SHM Comments on the 2021 Physician Fee Schedule Proposed Rule
October 05, 2020
SHM's Policy Efforts
SHM supports legislation that affects hospital medicine and general healthcare, advocating for hospitalists and the patients they serve.
October 5, 2020
Centers for Medicare and Medicaid Services
Department of Health and Human Services
P.O. Box 8016
Baltimore, MD 21244-8016
Dear Administrator Verma,
The Society of Hospital Medicine (SHM), representing the nation’s hospitalists, is pleased to offer our comments on the proposed rule entitled: Medicare Program; CY 2021 Payment Policies Under the Physician Fee Schedule and Other Changes to Part B Payment Policies; Medicare Shared Savings Program Requirements; Medicaid Promoting Interoperability Program Requirements for Eligible Professionals; Quality Payment Program; Coverage of Opioid Use Disorder Services Furnished by Opioid Treatment Programs; Medicare Enrollment of Opioid Treatment Programs; Electronic Prescribing for Controlled Substances for a Covered Part D Drug Under a Prescription Drug Plan or an MA-PD Plan; Payment for Office/Outpatient Evaluation and Management Services; Hospital IQR Program; Establish New Code Categories; and Medicare Diabetes Prevention Program (MDPP) Expanded Model Emergency Policy (CMS-1734-P).
Hospitalists are clinicians whose professional focus is the general medical care of hospitalized patients. They manage the inpatient clinical care of their patients while working to enhance the performance of their hospitals and health systems. Due to their focus on the hospital setting, hospitalists have been the backbone of the nation’s COVID-19 response, caring for hospitalized COVID-19 patients throughout the country.
Most hospitalists are Board Certified in Internal Medicine or Family Medicine and practice exclusively in the hospital. The position of hospitalists within the healthcare system affords them a distinctive role in facilitating both the individual physician-level and hospital-level performance agendas. Furthermore, hospitalists’ extensive work on the frontlines of the pandemic offer them a unique perspective on the proposals included in this rule.
Calculation of the CY 2021 PFS Conversion Factor; Budget Neutrality in the PFS
The CY 2021 Payment Policies under the Physician Fee Schedule (PFS) proposed rule provides for a correction to the long-standing underfunding of primary care in the Medicare system. However, since all changes under the PFS are required to be budget neutral, CMS is required to offset these changes through the application of a budget neutrality adjustment on the entire PFS. CMS set the CY 2021 RVU Budget Neutrality Adjustment at -10.61 percent. Functionally, the budget neutrality adjustment results in a major decrease in reimbursement for inpatient, outpatient hospital and every other non-primary care service in the PFS. The cuts to inpatient care services will be devastating to hospital medicine groups.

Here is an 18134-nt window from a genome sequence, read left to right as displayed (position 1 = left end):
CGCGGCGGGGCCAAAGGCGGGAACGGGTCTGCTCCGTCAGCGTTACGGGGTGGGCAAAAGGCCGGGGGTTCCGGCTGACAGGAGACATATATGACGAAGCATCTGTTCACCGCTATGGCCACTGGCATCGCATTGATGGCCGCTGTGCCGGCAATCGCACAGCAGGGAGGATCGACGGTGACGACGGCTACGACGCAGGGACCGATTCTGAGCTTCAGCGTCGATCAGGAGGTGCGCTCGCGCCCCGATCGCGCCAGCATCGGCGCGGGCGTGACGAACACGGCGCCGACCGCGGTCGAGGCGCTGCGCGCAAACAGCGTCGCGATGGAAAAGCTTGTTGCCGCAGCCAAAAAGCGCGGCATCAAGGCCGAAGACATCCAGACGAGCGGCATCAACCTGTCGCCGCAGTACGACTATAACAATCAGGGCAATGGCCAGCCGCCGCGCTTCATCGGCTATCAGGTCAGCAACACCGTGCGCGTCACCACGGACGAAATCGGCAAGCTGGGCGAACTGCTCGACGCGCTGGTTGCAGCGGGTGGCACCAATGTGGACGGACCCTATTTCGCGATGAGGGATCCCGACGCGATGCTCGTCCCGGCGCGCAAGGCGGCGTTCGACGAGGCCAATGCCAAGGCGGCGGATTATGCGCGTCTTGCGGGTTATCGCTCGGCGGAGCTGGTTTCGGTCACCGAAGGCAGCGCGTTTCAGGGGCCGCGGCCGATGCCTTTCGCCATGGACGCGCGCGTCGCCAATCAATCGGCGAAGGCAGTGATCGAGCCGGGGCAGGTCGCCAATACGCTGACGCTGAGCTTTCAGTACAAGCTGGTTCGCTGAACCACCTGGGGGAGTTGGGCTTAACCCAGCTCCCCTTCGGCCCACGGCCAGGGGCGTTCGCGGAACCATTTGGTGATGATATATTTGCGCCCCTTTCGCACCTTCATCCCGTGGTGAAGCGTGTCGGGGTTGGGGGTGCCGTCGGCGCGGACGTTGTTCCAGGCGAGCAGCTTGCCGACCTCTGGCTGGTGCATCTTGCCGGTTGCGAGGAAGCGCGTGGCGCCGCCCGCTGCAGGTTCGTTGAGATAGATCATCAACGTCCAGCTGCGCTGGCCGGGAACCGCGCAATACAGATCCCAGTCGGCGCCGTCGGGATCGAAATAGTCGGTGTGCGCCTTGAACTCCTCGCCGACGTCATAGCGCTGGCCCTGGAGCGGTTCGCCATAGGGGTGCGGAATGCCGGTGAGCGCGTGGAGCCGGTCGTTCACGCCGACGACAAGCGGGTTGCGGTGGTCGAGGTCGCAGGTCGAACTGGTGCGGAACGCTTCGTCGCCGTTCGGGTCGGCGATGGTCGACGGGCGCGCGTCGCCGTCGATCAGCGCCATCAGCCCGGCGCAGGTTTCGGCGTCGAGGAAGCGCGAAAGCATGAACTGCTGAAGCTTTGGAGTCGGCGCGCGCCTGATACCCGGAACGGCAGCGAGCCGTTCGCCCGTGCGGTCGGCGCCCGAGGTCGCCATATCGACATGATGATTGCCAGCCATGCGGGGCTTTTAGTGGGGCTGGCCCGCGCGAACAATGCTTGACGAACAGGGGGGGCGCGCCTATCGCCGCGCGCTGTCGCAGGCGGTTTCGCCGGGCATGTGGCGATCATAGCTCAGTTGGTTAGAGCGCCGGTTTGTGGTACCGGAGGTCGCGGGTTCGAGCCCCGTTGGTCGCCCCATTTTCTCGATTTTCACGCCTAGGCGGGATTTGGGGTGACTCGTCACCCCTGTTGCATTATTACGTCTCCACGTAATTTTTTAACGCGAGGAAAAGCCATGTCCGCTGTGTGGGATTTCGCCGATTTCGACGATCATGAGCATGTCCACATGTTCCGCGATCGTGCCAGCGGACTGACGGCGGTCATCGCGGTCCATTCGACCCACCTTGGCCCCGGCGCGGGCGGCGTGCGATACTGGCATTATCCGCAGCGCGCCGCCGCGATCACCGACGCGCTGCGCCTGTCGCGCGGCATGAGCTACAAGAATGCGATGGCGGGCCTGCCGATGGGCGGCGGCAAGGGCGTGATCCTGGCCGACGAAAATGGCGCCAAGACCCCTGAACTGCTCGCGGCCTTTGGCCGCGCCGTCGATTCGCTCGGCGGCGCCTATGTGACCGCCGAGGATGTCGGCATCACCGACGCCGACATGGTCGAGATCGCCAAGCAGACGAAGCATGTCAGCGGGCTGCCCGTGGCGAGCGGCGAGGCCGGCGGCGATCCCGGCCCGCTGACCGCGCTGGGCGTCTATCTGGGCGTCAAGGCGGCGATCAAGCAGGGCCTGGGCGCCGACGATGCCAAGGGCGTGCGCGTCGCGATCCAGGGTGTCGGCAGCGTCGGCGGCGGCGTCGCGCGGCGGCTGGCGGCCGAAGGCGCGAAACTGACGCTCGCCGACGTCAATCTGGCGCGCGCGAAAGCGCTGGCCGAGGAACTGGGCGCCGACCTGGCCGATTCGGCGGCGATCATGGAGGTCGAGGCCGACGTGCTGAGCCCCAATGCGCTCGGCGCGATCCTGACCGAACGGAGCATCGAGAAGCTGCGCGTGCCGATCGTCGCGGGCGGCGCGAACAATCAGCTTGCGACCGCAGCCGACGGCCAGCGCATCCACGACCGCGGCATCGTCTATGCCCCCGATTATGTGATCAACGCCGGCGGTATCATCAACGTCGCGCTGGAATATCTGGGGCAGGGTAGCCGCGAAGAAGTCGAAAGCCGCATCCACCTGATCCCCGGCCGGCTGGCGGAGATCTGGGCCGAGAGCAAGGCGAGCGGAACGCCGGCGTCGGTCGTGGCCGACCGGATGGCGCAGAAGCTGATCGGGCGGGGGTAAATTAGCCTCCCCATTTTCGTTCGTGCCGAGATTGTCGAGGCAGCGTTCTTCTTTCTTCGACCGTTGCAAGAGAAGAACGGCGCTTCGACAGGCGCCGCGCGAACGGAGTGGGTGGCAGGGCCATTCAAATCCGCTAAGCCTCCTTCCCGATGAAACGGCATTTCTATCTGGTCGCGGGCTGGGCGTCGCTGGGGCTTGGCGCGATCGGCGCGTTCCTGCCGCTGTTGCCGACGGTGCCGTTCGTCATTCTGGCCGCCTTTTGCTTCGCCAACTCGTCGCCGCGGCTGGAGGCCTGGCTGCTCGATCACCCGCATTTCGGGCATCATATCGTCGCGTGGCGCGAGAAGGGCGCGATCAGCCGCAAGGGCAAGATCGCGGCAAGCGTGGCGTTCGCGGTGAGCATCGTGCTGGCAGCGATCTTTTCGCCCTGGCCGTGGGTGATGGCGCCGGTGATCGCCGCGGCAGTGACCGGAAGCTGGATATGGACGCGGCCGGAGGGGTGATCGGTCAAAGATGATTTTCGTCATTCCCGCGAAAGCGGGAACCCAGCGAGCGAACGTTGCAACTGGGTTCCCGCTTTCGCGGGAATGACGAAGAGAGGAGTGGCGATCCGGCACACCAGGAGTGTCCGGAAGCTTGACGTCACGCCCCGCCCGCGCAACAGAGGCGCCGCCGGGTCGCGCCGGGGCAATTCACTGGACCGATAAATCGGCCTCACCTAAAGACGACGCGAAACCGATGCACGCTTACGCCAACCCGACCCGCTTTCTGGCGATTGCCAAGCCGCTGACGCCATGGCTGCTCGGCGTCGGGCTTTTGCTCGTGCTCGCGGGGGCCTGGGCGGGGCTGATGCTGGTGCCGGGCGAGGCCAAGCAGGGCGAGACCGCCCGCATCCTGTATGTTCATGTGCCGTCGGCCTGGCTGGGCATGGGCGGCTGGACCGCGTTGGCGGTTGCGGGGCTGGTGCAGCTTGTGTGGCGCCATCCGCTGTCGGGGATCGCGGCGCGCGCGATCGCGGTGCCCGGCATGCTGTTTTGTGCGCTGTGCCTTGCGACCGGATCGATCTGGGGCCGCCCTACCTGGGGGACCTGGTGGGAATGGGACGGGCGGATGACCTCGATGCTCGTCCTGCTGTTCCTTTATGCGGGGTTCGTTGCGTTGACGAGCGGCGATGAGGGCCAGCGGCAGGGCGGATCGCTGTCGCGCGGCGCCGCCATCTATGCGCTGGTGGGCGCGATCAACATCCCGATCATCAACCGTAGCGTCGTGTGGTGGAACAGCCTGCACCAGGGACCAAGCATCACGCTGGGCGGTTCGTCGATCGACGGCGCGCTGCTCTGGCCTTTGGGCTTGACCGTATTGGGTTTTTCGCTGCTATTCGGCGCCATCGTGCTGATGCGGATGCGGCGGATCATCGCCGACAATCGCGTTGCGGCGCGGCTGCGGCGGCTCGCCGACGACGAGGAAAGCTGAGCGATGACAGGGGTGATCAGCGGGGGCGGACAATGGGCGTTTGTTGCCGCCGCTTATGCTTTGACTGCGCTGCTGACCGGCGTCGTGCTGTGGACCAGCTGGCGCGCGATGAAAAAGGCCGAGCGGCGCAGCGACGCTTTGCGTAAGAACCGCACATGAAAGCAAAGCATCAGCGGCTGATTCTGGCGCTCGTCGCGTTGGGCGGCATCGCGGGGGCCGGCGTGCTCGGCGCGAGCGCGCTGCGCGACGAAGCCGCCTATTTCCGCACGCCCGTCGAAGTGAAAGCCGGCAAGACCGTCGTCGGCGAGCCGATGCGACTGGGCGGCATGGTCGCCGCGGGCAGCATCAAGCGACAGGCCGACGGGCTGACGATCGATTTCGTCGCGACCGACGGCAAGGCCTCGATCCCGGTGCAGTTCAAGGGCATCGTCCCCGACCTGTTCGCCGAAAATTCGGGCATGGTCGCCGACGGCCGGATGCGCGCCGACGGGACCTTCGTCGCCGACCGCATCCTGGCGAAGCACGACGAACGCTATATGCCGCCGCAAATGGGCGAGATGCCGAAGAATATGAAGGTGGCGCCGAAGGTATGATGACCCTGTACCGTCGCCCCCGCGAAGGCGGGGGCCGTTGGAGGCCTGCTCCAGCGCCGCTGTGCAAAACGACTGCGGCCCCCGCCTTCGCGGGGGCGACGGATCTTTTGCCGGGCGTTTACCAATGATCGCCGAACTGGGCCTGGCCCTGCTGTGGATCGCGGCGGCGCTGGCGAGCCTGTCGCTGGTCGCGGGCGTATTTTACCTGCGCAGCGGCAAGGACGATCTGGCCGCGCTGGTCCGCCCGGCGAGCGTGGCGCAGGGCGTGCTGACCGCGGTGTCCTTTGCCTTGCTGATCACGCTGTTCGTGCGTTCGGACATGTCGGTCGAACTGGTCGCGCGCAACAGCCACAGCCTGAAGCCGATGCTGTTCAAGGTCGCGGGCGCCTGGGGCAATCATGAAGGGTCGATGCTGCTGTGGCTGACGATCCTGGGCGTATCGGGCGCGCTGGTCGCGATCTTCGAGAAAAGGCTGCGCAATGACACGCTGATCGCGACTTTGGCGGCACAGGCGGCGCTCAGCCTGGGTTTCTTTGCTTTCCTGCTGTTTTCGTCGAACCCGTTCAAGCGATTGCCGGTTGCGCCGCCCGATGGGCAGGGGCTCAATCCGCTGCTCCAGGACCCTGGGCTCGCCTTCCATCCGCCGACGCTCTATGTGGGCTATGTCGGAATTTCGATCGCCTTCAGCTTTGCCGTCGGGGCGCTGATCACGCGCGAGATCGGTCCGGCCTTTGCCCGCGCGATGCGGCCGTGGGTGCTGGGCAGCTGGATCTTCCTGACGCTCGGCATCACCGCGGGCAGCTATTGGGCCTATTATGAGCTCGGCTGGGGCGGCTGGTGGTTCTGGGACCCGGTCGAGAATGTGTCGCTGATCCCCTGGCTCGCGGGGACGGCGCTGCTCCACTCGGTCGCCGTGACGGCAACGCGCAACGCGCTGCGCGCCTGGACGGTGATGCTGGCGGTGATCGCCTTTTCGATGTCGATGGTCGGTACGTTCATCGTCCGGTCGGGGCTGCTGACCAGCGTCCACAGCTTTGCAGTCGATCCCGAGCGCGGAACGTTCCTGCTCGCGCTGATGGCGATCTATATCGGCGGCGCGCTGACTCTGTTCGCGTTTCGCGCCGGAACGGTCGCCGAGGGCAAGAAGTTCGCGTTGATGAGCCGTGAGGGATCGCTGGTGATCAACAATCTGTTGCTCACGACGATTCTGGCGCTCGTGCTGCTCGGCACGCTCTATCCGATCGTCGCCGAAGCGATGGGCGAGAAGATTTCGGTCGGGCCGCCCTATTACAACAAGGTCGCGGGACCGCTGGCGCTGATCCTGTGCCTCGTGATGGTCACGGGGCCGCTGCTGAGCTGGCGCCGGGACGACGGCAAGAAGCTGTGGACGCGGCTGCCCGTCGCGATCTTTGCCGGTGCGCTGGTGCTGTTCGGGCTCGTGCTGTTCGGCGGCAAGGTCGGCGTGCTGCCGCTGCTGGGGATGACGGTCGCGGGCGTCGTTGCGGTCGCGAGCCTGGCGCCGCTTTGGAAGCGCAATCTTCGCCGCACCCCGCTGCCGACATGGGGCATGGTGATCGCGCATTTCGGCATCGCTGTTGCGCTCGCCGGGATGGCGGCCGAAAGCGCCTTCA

SHM and the hospitalists we represent estimate the impact of the proposed budget neutrality adjustment in the PFS will lead to an approximate 8 percent decrease in their Medicare Fee for Service Revenue, which is similar to estimates for our specialty conducted by the AMA. This estimate puts hospitalists near the top of specialties slated to see reduced reimbursement under the CY 2021 PFS. We are confident the budget neutrality adjustment will have a profound negative impact on hospital medicine finances, and ultimately the care of hospitalized patients will suffer.
All of this comes at a time when hospitalists are going above and beyond to care for their patients during the pandemic. Hospitalist groups around the country prepared and responded immediately to the pandemic, adapting their group structures, learning how to treat a novel disease, and ensuring their hospitals remain prepared for current and future surges in their communities. In hearing stories from hospitalists who are on the front lines, it is hard not to be amazed at their resolve to care for as many patients as possible. Hospitalists reported working 10- to 12-hour days for 36 consecutive days, making very difficult medical and ethical decisions with limited resources, confronting shortages of personal protective equipment (PPE), fearing for their own safety and well-being, setting up and learning new processes, and standing up new hospital units and even entirely new hospitals devoted to COVID-19 care in a matter of days and weeks. As stated by one hospitalist who was at the center of the surge in New York City, “People gave their all without complaint. We hospitalists, and all those recruited to act as hospitalists, essentially took responsibility for the COVID response. This was, hopefully, the experience of a lifetime as a medical professional. I wouldn’t want to ever experience something as daunting as this again.”